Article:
Despite concerns to the contrary, Disney (DIS) is not a monopolistic monster here to destroy cinema. In fact, Disney is just the studio best equipped to thrive in today’s brand-driven cinematic ecosystem. The studio owns the most sought-after titles thanks to savvy and expensive acquisitions such as Pixar Animation, Marvel Entertainment, Lucasfilm and 21st Century Fox. This has given CEO Bob Iger access to marquee franchises such as Toy Story, the Marvel Cinematic Universe, Avatar and, of course, Star Wars. But reality can often diverge from fantasy when one is planning for the future.
Solo: A Star Wars Story arrived in 2018 just six months after Rian Johnson’s divisive The Last Jedi. The Han Solo prequel suffered a troubling creative shakeup behind the scenes with mere weeks left in production when Lucasfilm head Kathleen Kennry replaced original directors Phil Lord and Chris Miller were replaced with Ron Howard. This not only elicited concern from ticket buyers, but yielded costly production delays and expensive re-shoots that pushed the film’s budget upwards of $300 million. Ultimately, Disney would lose around $50 million on the film, but Iger would learn a valuable lesson in the process.
“I just think that we might’ve put a little bit too much in the marketplace too fast,” Iger recently told the New York Times. Since 2015, Disney has released four theatrical Star Wars pictures which have grossed more than $4.5 billion worldwide combined. December’s The Rise of Skywalker, the conclusion to the nine-episode main saga, will only add to that total. After that, Disney will wait three years before it releases the next Star Wars picture in theaters.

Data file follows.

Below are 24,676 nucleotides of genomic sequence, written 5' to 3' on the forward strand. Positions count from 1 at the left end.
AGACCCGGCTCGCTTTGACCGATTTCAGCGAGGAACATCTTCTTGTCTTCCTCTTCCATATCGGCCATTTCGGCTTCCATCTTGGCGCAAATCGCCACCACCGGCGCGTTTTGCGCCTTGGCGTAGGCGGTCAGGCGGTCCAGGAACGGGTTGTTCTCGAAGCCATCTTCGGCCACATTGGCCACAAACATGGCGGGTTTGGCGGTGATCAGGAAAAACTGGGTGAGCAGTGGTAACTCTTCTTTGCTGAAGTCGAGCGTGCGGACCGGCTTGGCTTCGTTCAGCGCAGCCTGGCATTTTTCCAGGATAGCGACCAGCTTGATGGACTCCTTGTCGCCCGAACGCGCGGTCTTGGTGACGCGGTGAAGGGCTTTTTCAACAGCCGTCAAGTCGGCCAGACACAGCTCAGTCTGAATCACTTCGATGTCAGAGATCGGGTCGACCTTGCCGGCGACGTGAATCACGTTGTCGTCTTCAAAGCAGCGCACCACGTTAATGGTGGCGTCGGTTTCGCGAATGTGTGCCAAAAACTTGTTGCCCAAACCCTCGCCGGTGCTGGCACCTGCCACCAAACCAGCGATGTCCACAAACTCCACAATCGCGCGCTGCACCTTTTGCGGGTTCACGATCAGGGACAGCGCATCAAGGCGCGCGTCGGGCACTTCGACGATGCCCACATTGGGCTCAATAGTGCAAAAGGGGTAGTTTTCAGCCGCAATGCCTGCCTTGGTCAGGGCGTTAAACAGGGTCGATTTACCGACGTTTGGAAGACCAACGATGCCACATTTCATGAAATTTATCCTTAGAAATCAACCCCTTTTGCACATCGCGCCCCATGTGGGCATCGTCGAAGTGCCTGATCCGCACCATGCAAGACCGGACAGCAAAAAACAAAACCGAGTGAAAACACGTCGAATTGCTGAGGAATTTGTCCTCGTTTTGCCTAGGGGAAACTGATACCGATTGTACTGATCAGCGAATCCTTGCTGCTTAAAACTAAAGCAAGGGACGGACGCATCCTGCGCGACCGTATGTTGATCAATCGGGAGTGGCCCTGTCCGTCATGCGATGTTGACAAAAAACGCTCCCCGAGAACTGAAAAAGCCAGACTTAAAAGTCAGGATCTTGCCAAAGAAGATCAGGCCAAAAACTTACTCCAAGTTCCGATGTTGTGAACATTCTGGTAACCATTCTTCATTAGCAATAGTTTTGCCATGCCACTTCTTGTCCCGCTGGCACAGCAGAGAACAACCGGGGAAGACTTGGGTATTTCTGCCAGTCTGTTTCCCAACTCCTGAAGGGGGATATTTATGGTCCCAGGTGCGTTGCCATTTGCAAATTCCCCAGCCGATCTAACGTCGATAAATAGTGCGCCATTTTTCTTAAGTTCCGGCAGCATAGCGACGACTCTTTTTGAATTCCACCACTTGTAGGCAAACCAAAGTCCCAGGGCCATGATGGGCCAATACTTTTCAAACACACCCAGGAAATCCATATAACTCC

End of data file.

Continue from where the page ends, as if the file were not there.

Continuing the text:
“I think the storytelling capabilities of the company are endless because of the talent we have at the company, and the talent we have at the company is better than it’s ever been, in part because of the influx of people from Fox,” Iger said. Fox distributed the previous Star Wars films before Disney purchased Lucasfilm.
The financial disappointment of Solo, which grossed $214 million domestic but just $393 million worldwide, sidelined a handful of Star Wars spinoffs Lucasfilm was reportedly developing. This included a standalone Obi-Wan Kenobi feature with Ewan McGregor and a Boba Fett film to be directed by Ford v Ferrari‘s James Mangold.
Instead, Lucasfilm will refocus its efforts on the small screen for the foreseeable future. McGregor will reprise his iconic role in a Disney+ series; Jon Favreau is overseeing the highly-anticipated The Mandalorian; and Rogue One‘s Diego Luna will return as Cassian Andor in an untitled prequel show. The idea at Disney is that by the time 2022 rolls around, fans will once again be hungry for a big screen blockbuster Star Wars adventure.